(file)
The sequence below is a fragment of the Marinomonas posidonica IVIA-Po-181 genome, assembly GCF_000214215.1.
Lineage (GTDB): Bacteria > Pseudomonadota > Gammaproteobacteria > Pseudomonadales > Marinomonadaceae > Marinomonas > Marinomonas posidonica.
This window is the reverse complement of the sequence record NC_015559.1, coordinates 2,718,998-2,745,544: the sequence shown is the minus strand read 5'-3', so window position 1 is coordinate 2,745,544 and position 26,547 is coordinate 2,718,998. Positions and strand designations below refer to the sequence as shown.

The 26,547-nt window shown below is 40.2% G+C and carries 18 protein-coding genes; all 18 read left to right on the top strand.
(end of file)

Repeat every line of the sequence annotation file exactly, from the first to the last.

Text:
The sequence below is a fragment of the Marinomonas posidonica IVIA-Po-181 genome, assembly GCF_000214215.1.
Lineage (GTDB): Bacteria > Pseudomonadota > Gammaproteobacteria > Pseudomonadales > Marinomonadaceae > Marinomonas > Marinomonas posidonica.
This window is the reverse complement of the sequence record NC_015559.1, coordinates 2,718,998-2,745,544: the sequence shown is the minus strand read 5'-3', so window position 1 is coordinate 2,745,544 and position 26,547 is coordinate 2,718,998. Positions and strand designations below refer to the sequence as shown.

The 26,547-nt window shown below is 40.2% G+C and carries 18 protein-coding genes; all 18 read left to right on the top strand.